Highlands Festival at Waterloo features non-stop music, history, and family fun

September 18, 2014

The Highlands Festival at Waterloo is not only a celebration of the natural resources of the New Jersey Highlands but also the amazing talent of our region’s musicians, artisans, chefs and creative people.

For the second year, the New Jersey Highlands Coalition is excited to present the two-day festival, Sept. 20-21, at the historic, picaresque Waterloo Village. We promise it offers something for everyone.

There are many reasons to attend the Festival, but here are my Top 10:

1. The charming Historic District of Waterloo Village will be open and staffed with knowledgeable guides who will showcase the Morris Canal and the village’s historic buildings. You can visit the working Grist Mill, see a blacksmith at work, tour the quaint 150-year old Waterloo United Methodist Church and learn about the inclined plane on the canal that was an engineering innovation in its time. Hourly walking tours will give a fascinating overview of the area’s history.

2. If you love live music, this is the place to be this weekend! We have non-stop music on two stages in the main festival area, with headliners Jim Weider’s Project Percolator and the Main Squeeze, plus local favorites like Quimby Mountain Band, Citizen’s Band Radio, Nadine LaFond, Mike Esposito, Subcommittee and more. Plus, in the Historic District down by the waterfront, there will be an old-fashioned Front Porch Blue Grass Jam, with local musicians playing acoustic blue grass music.

3. Kids will find lots to do at our Children’s Area, with live performances by Rizzo’s Reptiles, Bobby Beetcut, Big Jeff, Marafany Drum and Dance, and students from Vanguard Music Studio. Plus, kids can make bird and bat houses with volunteers from Home Depot, do hands-on experiments that illustrate the effects of climate change and litter have on our environment, and explore the fields and meadows of Waterloo with guides who can help them identify the plants, insects and animals that live there.

4. Winakung, the recreated Lenape Village, will be open with guides showing how our ancestors on this land lived hundreds of years ago. Many of us have visited there on school trips; here’s your chance to see it with your whole family.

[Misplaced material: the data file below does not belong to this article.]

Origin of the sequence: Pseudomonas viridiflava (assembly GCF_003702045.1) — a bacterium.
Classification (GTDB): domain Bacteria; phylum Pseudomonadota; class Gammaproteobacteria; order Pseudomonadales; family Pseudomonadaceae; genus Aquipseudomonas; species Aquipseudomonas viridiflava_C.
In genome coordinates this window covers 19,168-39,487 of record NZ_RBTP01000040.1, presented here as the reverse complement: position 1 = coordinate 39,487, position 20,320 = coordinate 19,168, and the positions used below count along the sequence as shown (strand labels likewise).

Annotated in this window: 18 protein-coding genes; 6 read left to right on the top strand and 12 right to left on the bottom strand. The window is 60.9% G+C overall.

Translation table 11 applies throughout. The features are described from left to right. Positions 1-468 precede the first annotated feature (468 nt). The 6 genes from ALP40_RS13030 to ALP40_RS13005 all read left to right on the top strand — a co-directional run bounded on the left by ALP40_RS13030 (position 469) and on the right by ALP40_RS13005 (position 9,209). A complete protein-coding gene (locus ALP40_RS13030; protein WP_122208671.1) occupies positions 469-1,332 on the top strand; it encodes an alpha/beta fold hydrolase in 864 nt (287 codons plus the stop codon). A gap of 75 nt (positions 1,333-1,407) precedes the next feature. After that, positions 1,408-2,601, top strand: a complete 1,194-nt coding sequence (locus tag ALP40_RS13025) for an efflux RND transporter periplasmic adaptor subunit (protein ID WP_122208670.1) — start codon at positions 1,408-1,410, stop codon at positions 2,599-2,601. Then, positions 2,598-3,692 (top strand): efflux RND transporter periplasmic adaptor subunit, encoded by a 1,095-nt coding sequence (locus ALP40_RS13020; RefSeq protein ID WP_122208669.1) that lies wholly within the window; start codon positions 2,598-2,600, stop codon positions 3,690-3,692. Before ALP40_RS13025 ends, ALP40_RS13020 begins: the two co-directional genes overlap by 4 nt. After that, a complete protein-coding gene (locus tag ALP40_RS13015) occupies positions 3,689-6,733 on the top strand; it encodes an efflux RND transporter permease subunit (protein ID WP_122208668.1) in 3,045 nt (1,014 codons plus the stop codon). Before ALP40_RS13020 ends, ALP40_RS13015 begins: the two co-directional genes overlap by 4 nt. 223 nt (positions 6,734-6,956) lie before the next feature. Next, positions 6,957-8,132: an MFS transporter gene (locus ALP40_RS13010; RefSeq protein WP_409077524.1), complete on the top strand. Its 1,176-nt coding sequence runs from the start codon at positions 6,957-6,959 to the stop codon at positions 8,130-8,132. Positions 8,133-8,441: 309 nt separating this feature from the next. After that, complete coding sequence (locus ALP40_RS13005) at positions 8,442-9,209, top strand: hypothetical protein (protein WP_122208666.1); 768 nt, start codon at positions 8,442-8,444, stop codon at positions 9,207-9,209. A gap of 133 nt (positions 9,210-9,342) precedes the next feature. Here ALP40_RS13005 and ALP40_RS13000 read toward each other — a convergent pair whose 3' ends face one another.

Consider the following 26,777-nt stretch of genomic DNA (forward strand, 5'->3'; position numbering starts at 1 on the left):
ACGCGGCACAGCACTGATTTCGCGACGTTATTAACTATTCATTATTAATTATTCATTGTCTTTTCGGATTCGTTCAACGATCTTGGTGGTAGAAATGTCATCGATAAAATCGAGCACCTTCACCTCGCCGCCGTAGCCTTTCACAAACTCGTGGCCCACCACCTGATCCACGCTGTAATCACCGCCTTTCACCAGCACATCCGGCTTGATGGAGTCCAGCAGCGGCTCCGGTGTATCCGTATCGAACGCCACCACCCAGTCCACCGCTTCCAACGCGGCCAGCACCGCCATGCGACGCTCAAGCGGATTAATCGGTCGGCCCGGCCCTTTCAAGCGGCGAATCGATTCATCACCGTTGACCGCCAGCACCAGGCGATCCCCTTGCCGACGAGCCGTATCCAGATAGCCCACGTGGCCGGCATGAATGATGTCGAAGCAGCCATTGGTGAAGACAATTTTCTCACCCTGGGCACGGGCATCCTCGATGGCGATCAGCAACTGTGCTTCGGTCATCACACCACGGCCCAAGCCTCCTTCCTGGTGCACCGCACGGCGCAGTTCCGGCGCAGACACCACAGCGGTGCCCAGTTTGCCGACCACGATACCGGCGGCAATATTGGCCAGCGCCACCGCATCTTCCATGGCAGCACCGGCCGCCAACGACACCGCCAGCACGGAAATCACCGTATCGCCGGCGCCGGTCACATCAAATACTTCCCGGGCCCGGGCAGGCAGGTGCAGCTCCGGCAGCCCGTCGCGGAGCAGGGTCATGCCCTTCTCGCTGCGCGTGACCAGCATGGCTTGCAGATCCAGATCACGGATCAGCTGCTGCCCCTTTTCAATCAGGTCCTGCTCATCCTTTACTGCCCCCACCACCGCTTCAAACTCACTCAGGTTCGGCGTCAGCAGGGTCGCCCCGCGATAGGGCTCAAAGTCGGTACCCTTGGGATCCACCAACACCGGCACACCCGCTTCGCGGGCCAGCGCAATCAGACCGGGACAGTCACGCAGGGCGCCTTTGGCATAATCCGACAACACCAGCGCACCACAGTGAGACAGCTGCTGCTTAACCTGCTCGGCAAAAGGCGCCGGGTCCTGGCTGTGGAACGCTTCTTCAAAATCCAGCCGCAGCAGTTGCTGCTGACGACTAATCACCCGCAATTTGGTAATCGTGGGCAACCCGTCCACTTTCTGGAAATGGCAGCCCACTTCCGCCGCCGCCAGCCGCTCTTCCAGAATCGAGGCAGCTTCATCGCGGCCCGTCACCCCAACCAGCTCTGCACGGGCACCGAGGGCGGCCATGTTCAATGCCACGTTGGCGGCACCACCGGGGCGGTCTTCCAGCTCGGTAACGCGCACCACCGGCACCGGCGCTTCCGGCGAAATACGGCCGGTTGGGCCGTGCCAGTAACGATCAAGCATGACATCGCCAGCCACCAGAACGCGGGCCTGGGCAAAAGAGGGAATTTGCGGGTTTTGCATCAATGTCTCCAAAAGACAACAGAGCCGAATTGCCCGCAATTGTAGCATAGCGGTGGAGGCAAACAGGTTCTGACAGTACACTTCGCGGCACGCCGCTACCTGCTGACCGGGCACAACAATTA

5. As much as I love funnel cakes and other festival food, you won’t find it here. Our Local Food Court will have delicious offerings, from home-made tacos, Southern cooking, savory sausage breads and more. And don’t forget dessert: we’ll have homemade ice cream, cupcakes and made-to-order cappuccino and other gourmet coffee and tea drinks.

6. Speaking of drinks, don’t forget your reusable water bottle. In keeping with our environmental mission, no disposable bottles of water will be sold at the festival. We will have a water tank, courtesy of NJ American Water, at which you can refill your water bottle free all day!

7. There will be five local craft beers for sale as well as wine. The burgeoning craft beer industry here in New Jersey depends on Highlands water and we will have some of the best local craft beers at the festival.

8. This is a “zero-waste” event and we will have stations where you can sort your trash into compost, recyclables and trash. Our goal is to minimize what we put into the landfill, so you’ll find volunteers who can help you sort your lunch leftovers into the appropriate bins. Compost will be delivered to Ag Choise, a commercial composter, and the recyclables will be delivered to ReCommunity.

9. You can visit the booths in our Living Green Expo, Crafts and Fair Trade Marketplace and Cause Crusaders. You’ll see vendors with rain barrels, tower gardens, handmade jewelry, plants, solar options for your home and more. And there will be a number of environmental nonprofits there sharing their work.

10. Most important of all, the Highlands Festival at Waterloo is a celebration of the New Jersey Highlands, a region that supplies much of the fresh, clean drinking water for New Jersey. It is also raising funds for the NJ Highlands Coalition’s Small Grants Program, which helps small nonprofits do their important grassroots work in our communities.

You can buy tickets online and save at HighlandsFestivalAtWaterloo.org up until 6 p.m. Friday, Sept. 19. Tickets will be available at the door for $25. Kids 12 and under get in free.

Lisa Kelly is the Director of the Highlands Festival at Waterloo. The festival is produced by the New Jersey Highlands Coalition. For more information about the festival: HighlandsFestivalAtWaterloo.org